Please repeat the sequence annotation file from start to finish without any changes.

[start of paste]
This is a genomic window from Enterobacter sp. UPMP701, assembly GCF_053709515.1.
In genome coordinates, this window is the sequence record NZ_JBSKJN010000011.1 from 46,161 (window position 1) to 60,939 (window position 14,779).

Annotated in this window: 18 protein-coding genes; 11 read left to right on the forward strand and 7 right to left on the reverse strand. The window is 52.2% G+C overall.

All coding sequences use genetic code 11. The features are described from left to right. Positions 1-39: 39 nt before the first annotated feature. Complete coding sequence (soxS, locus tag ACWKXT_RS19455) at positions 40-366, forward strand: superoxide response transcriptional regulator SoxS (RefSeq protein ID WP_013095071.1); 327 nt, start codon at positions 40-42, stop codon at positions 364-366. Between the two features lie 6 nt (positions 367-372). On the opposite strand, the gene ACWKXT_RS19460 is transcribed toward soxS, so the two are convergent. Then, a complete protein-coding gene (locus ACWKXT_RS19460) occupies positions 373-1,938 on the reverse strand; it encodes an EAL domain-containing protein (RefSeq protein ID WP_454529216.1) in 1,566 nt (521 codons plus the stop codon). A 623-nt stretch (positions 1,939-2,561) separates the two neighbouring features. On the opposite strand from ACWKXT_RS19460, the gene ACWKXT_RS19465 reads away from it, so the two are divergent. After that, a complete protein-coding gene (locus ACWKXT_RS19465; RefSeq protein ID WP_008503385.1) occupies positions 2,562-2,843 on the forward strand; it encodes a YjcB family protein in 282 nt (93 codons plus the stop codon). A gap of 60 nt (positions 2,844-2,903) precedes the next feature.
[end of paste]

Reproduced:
This is a genomic window from Enterobacter sp. UPMP701, assembly GCF_053709515.1.
In genome coordinates, this window is the sequence record NZ_JBSKJN010000011.1 from 46,161 (window position 1) to 60,939 (window position 14,779).

Annotated in this window: 18 protein-coding genes; 11 read left to right on the forward strand and 7 right to left on the reverse strand. The window is 52.2% G+C overall.

All coding sequences use genetic code 11. The features are described from left to right. Positions 1-39: 39 nt before the first annotated feature. Complete coding sequence (soxS, locus tag ACWKXT_RS19455) at positions 40-366, forward strand: superoxide response transcriptional regulator SoxS (RefSeq protein ID WP_013095071.1); 327 nt, start codon at positions 40-42, stop codon at positions 364-366. Between the two features lie 6 nt (positions 367-372). On the opposite strand, the gene ACWKXT_RS19460 is transcribed toward soxS, so the two are convergent. Then, a complete protein-coding gene (locus ACWKXT_RS19460) occupies positions 373-1,938 on the reverse strand; it encodes an EAL domain-containing protein (RefSeq protein ID WP_454529216.1) in 1,566 nt (521 codons plus the stop codon). A 623-nt stretch (positions 1,939-2,561) separates the two neighbouring features. On the opposite strand from ACWKXT_RS19460, the gene ACWKXT_RS19465 reads away from it, so the two are divergent. After that, a complete protein-coding gene (locus ACWKXT_RS19465; RefSeq protein ID WP_008503385.1) occupies positions 2,562-2,843 on the forward strand; it encodes a YjcB family protein in 282 nt (93 codons plus the stop codon). A gap of 60 nt (positions 2,844-2,903) precedes the next feature.